Ev­ery mem­ber of the Class of 2014 now has a glass of JC le Roux in their hands. Four buses rum­ble up, the sun­down­ers are quickly forgotten and ev­ery­one scram­bles for a seat.

I ask one of the teach­ers about the se­cret lo­ca­tion of the ac­tual dance so Sam and I can fol­low. “Take the B2 out of town and turn onto the Langer Hein­rich road to Walvis Bay,” she says. “You’ll see a white mar­quee tent in the desert.”

We’re go­ing to the dance!

Or not. Turns out it’s not so easy to find a white tent in the desert af­ter dark. Fi­nally, some­where on the out­skirts of Walvis Bay, we see it. The tent is big and white, but we don’t see any of the buses that de­parted Swakop ear­lier. And this tent is next to a race­track, where braai fires are flick­er­ing and more souped-up cars are revving. Sam, I think we’re in the wrong place…

What­ever. The evening has al­ready be­come weird, so we or­der two Wind­hoek lagers and go see what’s hap­pen­ing on the race­track, where of­fi­cials in re­flec­tive vests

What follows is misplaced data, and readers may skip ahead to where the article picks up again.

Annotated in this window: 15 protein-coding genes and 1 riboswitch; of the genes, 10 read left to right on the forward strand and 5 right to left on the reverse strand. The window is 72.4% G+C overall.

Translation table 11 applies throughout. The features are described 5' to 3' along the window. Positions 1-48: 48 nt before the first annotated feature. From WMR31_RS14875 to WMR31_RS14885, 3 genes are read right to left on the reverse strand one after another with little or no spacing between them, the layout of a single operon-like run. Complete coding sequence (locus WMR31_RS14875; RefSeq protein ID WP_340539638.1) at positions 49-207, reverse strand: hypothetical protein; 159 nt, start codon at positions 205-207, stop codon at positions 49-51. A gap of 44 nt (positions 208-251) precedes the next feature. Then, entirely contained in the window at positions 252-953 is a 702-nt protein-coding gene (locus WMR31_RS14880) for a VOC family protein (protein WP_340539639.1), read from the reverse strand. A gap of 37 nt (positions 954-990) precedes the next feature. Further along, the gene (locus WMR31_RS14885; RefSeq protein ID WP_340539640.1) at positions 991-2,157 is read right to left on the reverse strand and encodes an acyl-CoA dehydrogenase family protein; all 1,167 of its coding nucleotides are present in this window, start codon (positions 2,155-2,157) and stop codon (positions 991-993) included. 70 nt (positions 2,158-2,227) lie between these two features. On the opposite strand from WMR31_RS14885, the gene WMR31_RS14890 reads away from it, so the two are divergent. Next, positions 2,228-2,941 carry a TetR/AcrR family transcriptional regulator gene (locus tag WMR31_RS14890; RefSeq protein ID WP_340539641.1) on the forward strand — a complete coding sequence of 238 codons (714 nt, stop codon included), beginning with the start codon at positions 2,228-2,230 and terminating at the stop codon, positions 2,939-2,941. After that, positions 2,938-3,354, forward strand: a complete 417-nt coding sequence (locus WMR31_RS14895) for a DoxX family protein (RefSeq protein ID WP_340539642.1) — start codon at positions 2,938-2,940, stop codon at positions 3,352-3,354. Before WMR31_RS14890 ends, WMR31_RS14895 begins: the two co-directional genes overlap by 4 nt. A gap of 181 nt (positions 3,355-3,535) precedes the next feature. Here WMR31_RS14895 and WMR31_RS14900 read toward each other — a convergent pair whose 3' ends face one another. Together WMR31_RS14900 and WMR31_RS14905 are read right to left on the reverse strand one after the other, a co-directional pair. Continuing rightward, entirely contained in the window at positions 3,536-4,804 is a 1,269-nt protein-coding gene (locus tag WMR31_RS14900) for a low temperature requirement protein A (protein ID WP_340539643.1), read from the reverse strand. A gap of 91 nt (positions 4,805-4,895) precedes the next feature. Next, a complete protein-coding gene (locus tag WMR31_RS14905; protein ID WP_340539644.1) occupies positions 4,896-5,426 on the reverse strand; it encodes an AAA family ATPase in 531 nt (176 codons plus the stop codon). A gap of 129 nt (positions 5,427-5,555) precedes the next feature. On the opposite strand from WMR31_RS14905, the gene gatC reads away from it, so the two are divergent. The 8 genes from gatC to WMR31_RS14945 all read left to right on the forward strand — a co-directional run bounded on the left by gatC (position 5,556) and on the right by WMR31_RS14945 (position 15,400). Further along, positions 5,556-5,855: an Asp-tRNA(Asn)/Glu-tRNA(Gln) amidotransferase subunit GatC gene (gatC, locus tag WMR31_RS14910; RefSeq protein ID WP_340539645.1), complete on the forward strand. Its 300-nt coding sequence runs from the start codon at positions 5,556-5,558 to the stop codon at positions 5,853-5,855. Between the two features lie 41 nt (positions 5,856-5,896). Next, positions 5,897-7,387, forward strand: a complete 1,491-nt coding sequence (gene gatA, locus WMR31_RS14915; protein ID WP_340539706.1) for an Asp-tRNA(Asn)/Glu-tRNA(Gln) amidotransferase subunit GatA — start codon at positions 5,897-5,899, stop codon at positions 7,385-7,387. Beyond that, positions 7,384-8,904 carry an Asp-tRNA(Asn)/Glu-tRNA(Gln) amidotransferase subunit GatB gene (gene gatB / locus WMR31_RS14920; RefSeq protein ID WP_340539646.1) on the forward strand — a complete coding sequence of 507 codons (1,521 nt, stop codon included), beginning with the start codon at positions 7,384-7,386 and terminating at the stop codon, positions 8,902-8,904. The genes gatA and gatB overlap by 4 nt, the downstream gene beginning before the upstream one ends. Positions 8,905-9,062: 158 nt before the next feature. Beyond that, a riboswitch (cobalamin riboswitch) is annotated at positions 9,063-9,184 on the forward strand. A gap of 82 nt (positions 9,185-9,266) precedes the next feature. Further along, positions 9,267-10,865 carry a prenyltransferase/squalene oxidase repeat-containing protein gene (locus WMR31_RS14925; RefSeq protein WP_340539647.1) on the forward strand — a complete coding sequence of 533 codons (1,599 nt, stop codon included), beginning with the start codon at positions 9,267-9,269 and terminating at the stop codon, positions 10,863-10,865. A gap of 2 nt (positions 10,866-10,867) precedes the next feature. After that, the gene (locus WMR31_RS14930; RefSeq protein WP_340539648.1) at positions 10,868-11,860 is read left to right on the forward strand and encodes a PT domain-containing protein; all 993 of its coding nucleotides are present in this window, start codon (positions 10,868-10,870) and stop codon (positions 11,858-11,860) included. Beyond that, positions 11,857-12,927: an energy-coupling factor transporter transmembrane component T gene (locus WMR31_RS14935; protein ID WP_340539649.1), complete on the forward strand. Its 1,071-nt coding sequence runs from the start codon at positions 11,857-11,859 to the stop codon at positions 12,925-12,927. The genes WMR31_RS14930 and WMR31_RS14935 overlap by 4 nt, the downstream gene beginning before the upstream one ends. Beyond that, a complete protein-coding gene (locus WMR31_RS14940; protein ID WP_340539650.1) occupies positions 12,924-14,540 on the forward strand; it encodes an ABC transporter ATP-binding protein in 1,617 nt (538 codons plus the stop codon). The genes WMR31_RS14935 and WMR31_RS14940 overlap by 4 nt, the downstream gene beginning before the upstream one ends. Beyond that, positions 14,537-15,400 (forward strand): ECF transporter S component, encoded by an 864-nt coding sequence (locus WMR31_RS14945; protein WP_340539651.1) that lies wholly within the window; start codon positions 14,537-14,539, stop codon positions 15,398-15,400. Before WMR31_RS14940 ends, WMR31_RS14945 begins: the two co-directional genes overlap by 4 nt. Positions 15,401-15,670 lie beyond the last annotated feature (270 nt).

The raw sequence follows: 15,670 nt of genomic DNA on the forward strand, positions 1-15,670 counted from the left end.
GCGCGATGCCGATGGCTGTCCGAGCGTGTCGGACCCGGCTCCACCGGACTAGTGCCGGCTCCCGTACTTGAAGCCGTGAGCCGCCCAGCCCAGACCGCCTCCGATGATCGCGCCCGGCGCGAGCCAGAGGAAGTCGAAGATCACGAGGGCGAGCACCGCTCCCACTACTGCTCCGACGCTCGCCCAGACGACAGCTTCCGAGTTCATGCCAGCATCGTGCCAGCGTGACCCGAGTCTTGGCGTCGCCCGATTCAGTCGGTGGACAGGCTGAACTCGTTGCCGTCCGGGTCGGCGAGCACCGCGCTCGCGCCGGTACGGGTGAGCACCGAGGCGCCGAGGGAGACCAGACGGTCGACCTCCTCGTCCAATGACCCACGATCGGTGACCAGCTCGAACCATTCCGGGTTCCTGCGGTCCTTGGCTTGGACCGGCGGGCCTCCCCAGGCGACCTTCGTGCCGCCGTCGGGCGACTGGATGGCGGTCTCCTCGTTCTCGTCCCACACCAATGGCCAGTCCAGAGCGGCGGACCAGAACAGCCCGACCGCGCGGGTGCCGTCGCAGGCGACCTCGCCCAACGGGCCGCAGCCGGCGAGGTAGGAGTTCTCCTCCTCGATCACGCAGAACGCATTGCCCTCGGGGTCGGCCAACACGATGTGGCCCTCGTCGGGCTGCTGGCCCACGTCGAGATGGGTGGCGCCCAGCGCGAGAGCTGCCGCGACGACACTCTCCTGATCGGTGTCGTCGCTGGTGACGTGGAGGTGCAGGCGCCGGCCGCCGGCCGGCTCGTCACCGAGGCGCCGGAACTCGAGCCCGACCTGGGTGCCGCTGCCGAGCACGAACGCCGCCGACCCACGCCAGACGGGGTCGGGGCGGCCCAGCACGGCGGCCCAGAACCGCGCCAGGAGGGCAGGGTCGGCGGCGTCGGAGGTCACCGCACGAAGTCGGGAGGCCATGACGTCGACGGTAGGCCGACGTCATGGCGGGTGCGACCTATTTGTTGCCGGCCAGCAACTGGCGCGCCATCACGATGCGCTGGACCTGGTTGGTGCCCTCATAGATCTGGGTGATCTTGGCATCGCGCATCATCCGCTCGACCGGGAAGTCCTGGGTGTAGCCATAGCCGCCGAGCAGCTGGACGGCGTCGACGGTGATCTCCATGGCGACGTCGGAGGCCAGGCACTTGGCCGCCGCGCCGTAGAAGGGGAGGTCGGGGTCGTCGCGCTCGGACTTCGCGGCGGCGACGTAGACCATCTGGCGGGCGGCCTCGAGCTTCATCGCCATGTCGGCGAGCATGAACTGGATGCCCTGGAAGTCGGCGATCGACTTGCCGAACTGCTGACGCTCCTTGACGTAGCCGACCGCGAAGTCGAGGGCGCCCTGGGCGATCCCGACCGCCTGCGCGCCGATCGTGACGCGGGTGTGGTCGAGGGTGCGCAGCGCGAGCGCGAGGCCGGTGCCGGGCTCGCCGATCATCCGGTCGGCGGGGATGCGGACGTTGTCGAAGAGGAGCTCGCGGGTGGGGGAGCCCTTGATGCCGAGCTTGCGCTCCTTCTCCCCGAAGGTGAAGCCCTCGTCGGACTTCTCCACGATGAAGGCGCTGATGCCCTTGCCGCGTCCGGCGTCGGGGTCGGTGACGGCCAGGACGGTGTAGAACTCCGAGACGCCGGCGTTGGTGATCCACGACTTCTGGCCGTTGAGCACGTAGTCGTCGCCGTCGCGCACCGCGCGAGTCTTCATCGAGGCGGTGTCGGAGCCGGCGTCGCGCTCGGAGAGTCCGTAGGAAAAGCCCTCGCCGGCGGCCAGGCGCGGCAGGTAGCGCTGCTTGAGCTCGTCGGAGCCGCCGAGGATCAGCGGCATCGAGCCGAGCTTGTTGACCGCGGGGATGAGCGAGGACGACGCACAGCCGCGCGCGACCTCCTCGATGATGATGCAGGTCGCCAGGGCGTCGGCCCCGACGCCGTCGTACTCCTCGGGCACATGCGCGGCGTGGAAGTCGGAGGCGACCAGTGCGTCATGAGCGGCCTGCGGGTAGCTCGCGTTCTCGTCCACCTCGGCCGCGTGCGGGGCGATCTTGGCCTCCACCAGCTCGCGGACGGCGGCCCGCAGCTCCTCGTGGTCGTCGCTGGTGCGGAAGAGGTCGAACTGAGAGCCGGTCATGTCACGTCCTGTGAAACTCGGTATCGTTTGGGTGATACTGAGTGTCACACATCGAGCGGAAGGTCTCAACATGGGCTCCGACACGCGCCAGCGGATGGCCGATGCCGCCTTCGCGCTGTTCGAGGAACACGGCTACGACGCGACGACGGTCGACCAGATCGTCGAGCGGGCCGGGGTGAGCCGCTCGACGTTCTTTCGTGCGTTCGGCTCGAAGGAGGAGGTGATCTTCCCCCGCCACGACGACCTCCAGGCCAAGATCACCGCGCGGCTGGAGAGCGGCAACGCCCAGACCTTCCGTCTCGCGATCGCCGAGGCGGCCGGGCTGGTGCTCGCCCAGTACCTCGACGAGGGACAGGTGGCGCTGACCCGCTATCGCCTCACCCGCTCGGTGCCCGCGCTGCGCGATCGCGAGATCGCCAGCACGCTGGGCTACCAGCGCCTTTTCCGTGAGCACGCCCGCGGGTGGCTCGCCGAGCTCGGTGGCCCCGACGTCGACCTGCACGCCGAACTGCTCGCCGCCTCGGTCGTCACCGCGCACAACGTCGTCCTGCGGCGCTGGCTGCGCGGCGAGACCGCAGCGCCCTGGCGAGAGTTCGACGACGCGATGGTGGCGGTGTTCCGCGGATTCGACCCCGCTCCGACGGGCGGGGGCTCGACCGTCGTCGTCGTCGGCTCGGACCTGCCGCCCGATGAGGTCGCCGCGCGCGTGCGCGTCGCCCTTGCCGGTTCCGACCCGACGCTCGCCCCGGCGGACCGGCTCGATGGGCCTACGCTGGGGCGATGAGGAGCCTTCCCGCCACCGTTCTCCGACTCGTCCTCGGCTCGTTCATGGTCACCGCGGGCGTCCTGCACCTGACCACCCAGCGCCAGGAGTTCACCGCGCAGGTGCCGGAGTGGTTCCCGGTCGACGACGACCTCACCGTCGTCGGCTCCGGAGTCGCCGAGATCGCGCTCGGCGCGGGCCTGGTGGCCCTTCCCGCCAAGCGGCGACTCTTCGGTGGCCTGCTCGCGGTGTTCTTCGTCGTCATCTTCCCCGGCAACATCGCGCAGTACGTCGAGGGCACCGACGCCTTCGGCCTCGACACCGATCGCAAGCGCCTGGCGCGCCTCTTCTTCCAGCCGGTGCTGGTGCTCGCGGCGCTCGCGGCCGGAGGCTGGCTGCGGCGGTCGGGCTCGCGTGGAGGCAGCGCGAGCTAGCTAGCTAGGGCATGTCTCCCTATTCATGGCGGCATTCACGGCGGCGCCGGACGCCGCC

car­ry­ing fire ex­tin­guish­ers and flags are wait­ing for the ac­tion to begin.

I lis­ten to the con­ver­sa­tions around me to try and un­der­stand where we are. Ap­par­ently this is a brand-new race­track: the Desert Race­way. Petrol­heads in Walvis Bay had to beg the mu­nic­i­pal­ity for per­mis­sion to build it here in the no­man’s land be­tween town and Rooikop Air­port. This is the of­fi­cial open­ing: a whole week­end of burnouts and oval­track rac­ing. The best driv­ers in Namibia are present – dare­dev­ils with big cars and big­ger egos who want to leave the first skid marks on the track.